For whatever reason, Ignatian Prayer, which involves using the imagination to place oneself in Gospel scenes, was the one I struggled most to adopt. I think it felt a little too close to playing pretend. This was fine when I was 5 and donning Batman’s cape to fight my brother, but to a 22 year-old seeking communion with God through prayer, it felt a little juvenile.
Nevertheless, I find most things in life to be worth trying, so I gave imaginative prayer a shot today.
I had a number of insights as I read the Palm Sunday mass readings, but I will focus on one in particular. The Palm Sunday Gospel verses are mammoth, beginning with Jesus directing his disciples to collect a donkey and ending with his passion, death and burial.
I tried to envision what it might have been like to be one of the apostles sent to do Christ’s bidding. They had experienced three or so years trekking around with Jesus, watching him perform supernatural miracles and preaching in a way that seemed to turn common thought on its head. (The first shall be last? How can something be both first and last?) On the one hand, Jesus’s peculiar style may by that point have seemed commonplace. On the other, the disciples might have been thinking, “What is he getting us into now?”
I also considered the disciples’ dramatically quick turnaround. On Sunday, they are obediently following Jesus, worshiping him with throngs of other people. On Thursday, they are sharing dinner, announcing, “Surely, it is not I…” when Jesus informs the group that one amongst them will eventually betray him.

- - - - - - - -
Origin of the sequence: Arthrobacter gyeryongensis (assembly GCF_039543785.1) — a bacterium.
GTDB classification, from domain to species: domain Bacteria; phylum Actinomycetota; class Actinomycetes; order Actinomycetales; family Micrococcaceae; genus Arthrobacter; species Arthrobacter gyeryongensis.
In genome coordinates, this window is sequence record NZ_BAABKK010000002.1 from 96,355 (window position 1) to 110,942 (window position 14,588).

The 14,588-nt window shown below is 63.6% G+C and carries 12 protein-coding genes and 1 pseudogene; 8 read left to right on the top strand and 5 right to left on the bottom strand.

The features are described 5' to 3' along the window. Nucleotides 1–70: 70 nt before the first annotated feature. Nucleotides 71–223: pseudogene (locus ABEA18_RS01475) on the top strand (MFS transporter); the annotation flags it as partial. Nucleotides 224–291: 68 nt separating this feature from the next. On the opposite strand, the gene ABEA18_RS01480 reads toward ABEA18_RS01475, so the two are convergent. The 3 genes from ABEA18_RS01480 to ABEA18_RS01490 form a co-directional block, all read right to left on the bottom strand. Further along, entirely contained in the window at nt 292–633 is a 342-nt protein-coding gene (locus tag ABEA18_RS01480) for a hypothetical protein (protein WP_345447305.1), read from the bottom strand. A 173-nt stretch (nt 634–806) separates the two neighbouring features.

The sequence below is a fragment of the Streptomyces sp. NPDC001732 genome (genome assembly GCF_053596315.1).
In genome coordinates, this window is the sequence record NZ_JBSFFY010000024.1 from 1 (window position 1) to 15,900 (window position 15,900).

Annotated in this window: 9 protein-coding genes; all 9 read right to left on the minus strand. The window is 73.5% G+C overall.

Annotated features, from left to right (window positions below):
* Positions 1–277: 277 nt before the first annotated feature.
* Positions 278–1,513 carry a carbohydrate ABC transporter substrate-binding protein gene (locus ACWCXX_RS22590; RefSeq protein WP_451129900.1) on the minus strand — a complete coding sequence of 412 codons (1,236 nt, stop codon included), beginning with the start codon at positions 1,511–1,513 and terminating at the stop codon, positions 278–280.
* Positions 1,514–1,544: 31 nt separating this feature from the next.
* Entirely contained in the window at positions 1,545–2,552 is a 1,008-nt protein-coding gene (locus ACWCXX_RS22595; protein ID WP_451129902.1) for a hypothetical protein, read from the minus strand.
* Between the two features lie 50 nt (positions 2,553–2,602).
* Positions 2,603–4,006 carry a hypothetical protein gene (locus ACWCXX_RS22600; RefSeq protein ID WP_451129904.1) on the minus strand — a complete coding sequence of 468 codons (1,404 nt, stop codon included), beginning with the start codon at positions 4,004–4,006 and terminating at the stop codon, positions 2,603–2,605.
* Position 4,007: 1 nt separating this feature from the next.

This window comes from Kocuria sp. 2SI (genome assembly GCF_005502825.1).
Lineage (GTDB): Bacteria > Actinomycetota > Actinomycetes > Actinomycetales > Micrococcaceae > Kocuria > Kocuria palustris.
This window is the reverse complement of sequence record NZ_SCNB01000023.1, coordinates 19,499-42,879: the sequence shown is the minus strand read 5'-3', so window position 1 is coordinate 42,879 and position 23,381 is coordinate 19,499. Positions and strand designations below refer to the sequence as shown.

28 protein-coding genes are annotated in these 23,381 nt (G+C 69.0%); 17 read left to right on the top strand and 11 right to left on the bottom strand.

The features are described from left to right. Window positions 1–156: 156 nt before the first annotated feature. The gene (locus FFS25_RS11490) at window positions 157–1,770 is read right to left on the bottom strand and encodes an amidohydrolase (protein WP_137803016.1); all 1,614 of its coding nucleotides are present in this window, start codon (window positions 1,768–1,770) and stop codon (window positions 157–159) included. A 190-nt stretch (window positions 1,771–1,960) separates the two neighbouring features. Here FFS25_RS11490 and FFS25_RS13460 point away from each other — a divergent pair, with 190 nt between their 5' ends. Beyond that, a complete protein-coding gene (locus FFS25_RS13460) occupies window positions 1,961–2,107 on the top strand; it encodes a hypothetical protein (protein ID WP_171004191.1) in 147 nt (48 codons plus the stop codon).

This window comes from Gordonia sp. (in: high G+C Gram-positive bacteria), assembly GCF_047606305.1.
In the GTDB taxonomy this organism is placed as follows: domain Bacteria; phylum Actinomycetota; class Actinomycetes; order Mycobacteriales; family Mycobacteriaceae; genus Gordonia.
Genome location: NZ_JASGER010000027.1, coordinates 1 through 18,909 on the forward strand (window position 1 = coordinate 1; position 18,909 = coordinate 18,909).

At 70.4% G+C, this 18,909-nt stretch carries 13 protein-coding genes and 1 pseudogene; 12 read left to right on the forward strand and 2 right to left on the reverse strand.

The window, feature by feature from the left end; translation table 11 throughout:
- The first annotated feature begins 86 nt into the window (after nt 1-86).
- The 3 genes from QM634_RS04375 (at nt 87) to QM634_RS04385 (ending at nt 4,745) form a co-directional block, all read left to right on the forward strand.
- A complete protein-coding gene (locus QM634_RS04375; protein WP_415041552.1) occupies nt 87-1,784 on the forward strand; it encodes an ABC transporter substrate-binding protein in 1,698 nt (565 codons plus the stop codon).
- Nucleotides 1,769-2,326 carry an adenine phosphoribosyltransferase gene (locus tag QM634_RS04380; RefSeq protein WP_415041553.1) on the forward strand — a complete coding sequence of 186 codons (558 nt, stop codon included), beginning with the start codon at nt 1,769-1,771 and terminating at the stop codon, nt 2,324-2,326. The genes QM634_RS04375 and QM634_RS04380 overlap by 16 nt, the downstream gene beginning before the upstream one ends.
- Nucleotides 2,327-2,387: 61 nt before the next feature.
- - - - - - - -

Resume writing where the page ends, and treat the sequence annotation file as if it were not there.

Later that night, however, they have abandoned him, running away in fear of their lives. As Jesus says, “The night all of you will have your faith in me shaken, for it is written: I will strike the shepherd, and the sheep of the flock will be dispersed.”
It can be easy to read the Gospels and shake one’s head in wonder at how dense the disciples appear. Sometimes I imagine Jesus doing just that: “Seriously?! You guys need me to explain this to you again?”
But even a cursory examination of my life reveals how fickle I am, too…not only in my faith but in pretty much everything. One moment I am hot to trot, ready to be a good neighbor to whomever I encounter. The next, I am completely wrapped up in my own nonsense, oblivious to the fact that anybody else shares this planet with me. John Lennon once said, “Part of me suspects that I’m a loser, and the other part of me thinks I’m God Almighty.” I know what he means, and my crack at Ignatian Prayer reminded me that if I vacillate between these two wrong interpretations of whom I am in the world, well…I’ve been doing it for years, and I’m not alone.
All in all, imaginative prayer can be a remarkably effective way to scratch the surface of what it might have been like to walk with Jesus in the flesh. It can also remind us how humble we really are beside a figure such as he.